He Kalled a Kouncil of war to Konsider what Kourse it would be advisable to taKe. But as soon as the Kouncil had met, a preliminary Kuestion was raised. The army was almost eKsKlusively a Highland army. The recent vKktory had been won eKsKlusively by Highland warriors. Great chieFs who had brought siKs or SeVen hundred Fighting men into the Field did not think it Fair that they should be outVoted by gentlemen From Ireland, and From the Low Kountries, who bore indeed King James's Kommission, and were Kalled Kolonels and Kaptains, but who were Kolonels without regiments and Kaptains without Kompanies.'

A moment of FV in all this world of K's! It was not the English language, then, that was an instrument of one string, but Macaulay that was an incomparable dauber.

It was probably from this barbaric love of repeating the same sound, rather than from any design of clearness, that he acquired his irritating habit of repeating words; I say the one rather than the other, because such a trick of the ear is deeper-seated and more original in man than any logical consideration. Few writers, indeed, are probably conscious of the length to which they push this melody of letters. One, writing very diligently, and only concerned about the meaning of his words and the rhythm of his phrases, was struck into amazement by the eager triumph with which he cancelled one expression to substitute another. Neither changed the sense; both being mono-syllables, neither could affect the scansion; and it was only by looking back on what he had already written that the mystery was solved: the second word contained an open A, and for nearly half a page he had been riding that vowel to the death.

In practice, I should add, the ear is not always so exacting; and ordinary writers, in ordinary moments, content themselves with avoiding what is harsh, and here and there, upon a rare occasion, buttressing a phrase, or linking two together, with a patch of assonance or a momentary jingle of alliteration. To understand how constant is this preoccupation of good writers, even where its results are least obtrusive, it is only necessary to turn to the bad. There, indeed, you will find cacophony supreme, the rattle of incongruous consonants only relieved by the jaw-breaking hiatus, and whole phrases not to be articulated by the powers of man.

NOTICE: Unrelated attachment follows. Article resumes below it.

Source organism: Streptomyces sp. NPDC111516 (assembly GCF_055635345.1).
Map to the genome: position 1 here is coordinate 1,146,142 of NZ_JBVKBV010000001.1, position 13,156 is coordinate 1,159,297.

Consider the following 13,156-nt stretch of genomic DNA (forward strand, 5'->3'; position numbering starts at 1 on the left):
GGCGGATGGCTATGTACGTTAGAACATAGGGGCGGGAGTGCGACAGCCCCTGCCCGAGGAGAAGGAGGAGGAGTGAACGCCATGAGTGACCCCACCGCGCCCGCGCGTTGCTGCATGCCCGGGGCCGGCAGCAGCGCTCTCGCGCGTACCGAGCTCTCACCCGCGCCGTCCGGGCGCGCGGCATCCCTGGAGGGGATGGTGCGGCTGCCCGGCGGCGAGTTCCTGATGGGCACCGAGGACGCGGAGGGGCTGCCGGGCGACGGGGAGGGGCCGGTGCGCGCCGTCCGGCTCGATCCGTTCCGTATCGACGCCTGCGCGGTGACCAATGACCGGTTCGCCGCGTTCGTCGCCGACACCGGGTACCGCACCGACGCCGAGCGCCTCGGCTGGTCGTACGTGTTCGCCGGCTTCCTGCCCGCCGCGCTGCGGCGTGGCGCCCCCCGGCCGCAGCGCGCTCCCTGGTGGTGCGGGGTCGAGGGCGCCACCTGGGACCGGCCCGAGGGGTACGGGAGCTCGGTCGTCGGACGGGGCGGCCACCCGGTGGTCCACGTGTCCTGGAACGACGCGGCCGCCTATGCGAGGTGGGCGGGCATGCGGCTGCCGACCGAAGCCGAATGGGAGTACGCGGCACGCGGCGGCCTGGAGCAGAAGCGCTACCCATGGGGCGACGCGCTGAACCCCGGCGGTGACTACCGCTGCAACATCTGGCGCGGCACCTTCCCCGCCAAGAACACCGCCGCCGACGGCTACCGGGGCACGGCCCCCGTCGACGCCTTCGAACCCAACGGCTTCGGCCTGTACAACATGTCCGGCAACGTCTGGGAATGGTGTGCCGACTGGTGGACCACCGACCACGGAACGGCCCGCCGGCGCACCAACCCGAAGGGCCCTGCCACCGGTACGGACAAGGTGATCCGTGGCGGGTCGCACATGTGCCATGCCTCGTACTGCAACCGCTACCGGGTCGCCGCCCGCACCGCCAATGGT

Conclusion.--We may now briefly enumerate the elements of style. We have, peculiar to the prose writer, the task of keeping his phrases large, rhythmical, and pleasing to the ear, without ever allowing them to fall into the strictly metrical: peculiar to the versifier, the task of combining and contrasting his double, treble, and quadruple pattern, feet and groups, logic and metre-- harmonious in diversity: common to both, the task of artfully combining the prime elements of language into phrases that shall be musical in the mouth; the task of weaving their argument into a texture of committed phrases and of rounded periods--but this particularly binding in the case of prose: and, again common to both, the task of choosing apt, explicit, and communicative words. We begin to see now what an intricate affair is any perfect passage; how many faculties, whether of taste or pure reason, must be held upon the stretch to make it; and why, when it is made, it should afford us so complete a pleasure. From the arrangement of according letters, which is altogether arabesque and sensual, up to the architecture of the elegant and pregnant sentence, which is a vigorous act of the pure intellect, there is scarce a faculty in man but has been exercised. We need not wonder, then, if perfect sentences are rare, and perfect pages rarer.

THE MORALITY OF THE PROFESSION OF LETTERS {11}

The profession of letters has been lately debated in the public prints; and it has been debated, to put the matter mildly, from a point of view that was calculated to surprise high-minded men, and bring a general contempt on books and reading. Some time ago, in particular, a lively, pleasant, popular writer {12} devoted an essay, lively and pleasant like himself, to a very encouraging view of the profession.

Essays in The Art of Writing Page 10

Robert Louis Stevenson

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Robert Louis Stevenson
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